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History of Vinyl

Tracing Vinyl's History

The Late 1800s� European researchers used an earlier discovered gas called vinyl chloride in a mixture, creating what they considered to be a useless rigid material. Although this material was examined by other scientists, none could find a commercial use for it.

The 1920s � In 1926, Dr. Waldo Semon, a researcher at The BFGoodrich Company in Akron, Ohio, was attempting to find an adhesive that would bond rubber to metal. He began experimenting with the discarded material by combining it with other chemicals and exposing it to heat. The result was plasticized polyvinyl chloride - which we now call PVC or vinyl - a flexible "gel" that had striking similarities to natural rubber.

Throughout the late 1920s, Semon continued to experiment with this new material, but BFGoodrich had a difficult time marketing it.

The 1930s � Vinyl (PVC or polyvinyl chloride) remained a laboratory curiosity until its first commercial use - shock absorber seals - opened the eyes of industry to other potential applications that might reduce the country's dependence on limited rubber resources. Of note, flexible vinyl was used to develop the first American synthetic tires, which we have on our cars today.

These early successes led to further experimentation with vinyl formulations. Vinyl plastisol, a solution of vinyl resin in plasticizer, was first used as a coating to make waterproof fabric for a number of products. Today, vinyl-coated fabrics are used to make everything from durable, lightweight inflatable rafts to easy-to-clean, attractive wallcovering.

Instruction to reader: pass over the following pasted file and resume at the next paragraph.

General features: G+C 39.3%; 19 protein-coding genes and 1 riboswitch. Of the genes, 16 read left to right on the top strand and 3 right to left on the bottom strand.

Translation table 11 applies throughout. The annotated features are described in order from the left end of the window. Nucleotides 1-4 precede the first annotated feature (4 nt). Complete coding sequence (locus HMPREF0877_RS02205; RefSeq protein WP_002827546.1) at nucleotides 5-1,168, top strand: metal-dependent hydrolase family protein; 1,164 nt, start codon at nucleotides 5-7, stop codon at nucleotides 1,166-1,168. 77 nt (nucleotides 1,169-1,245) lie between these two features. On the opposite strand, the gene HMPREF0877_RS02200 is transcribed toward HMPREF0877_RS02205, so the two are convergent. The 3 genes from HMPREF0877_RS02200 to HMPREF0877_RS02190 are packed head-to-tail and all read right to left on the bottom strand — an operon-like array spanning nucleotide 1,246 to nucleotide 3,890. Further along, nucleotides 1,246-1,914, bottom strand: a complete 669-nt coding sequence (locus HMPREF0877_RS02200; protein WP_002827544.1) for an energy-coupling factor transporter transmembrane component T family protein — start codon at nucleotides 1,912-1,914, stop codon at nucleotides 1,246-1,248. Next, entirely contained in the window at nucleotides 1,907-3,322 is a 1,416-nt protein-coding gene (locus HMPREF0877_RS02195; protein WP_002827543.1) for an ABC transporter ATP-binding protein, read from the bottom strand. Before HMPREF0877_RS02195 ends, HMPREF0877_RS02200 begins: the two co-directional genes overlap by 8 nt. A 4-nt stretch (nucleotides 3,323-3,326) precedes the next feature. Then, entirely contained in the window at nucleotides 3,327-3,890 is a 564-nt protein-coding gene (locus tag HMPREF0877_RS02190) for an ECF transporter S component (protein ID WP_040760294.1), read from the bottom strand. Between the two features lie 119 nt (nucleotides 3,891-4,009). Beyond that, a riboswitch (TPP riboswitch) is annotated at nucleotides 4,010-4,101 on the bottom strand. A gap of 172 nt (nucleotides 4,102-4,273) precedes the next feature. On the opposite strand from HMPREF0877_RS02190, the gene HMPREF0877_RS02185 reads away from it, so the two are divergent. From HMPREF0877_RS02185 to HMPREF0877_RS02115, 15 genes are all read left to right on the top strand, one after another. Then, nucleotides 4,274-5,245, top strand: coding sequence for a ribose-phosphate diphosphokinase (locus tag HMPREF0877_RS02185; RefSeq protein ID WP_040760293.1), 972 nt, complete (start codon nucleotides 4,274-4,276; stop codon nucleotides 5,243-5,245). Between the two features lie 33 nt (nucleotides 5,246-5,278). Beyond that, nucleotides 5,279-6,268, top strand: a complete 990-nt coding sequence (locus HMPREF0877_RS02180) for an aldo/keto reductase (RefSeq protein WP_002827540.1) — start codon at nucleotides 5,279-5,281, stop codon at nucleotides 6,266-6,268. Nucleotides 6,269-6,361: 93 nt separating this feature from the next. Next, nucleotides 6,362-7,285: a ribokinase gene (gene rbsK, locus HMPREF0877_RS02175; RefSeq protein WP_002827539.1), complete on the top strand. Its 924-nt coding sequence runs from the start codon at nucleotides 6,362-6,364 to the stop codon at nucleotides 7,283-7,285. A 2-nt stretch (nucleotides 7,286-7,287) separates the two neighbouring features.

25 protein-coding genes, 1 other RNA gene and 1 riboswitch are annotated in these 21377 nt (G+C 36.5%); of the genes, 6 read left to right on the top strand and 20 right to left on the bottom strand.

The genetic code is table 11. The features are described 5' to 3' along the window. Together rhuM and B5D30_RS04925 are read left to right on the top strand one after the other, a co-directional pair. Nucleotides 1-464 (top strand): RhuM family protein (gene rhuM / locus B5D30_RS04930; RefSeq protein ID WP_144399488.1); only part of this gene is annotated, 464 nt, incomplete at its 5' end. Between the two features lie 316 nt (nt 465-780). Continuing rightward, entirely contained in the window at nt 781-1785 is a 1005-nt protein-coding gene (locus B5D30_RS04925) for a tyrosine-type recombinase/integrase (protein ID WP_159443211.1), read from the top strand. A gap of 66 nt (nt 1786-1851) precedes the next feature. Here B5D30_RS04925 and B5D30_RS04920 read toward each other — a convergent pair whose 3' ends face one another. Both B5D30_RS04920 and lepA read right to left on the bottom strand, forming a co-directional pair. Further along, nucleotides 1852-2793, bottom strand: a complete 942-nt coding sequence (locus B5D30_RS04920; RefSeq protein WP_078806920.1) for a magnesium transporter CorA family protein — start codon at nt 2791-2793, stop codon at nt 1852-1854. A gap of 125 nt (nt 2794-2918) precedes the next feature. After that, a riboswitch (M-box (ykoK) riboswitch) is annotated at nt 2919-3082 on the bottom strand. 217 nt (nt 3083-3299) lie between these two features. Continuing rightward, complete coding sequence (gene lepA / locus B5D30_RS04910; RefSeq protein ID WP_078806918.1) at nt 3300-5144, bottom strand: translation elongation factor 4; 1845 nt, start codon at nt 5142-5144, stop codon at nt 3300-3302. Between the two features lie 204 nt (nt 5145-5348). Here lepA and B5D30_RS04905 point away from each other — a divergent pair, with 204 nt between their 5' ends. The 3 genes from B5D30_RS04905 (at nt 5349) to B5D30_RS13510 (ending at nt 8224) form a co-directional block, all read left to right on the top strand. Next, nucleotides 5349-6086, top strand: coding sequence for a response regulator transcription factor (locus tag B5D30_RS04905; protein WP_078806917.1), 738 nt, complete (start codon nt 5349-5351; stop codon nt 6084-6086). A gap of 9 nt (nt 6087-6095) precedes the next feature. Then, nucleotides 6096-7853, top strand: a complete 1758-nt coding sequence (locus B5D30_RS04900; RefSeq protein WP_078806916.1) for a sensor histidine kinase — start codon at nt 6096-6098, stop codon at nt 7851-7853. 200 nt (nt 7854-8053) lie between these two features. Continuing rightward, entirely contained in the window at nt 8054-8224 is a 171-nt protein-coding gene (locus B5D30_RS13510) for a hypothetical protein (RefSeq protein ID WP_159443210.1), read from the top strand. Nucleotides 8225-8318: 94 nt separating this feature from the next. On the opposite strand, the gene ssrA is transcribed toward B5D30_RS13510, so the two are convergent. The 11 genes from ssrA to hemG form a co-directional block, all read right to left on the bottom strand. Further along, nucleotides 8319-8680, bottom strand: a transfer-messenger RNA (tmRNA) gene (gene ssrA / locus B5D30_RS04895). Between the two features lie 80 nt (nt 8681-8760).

The 1940s � Vinyl played a significant role for the armed forces during World War II, addressing severe shortages of natural rubber. As a result of its superior safety and performance as a nonflammable electrical wire coating, vinyl has remained the standard material for wire insulation.

The 1950s � Vinyl's capabilities continued to diversify, as new formulations further expanded the material's physical properties and opened new markets. The most important innovation came when irrigation pipe made from rigid vinyl was introduced to the United States. Now the largest market for vinyl production, PVC pipe is recognized as a less expensive, non-corrosive and more easily installed alternative to metal pipe.

Today and Tomorrow � Since Dr. Semon's accidental discovery more than seven decades ago, vinyl's use has grown and expanded in virtually every industry, but most notably in the construction industry. Of the more than 30 billion pounds of vinyl produced worldwide today, about 60 percent is used in the construction industry. Industry projections indicate that this growth will continue well into the future, especially to meet the infrastructure needs of a growing global population.


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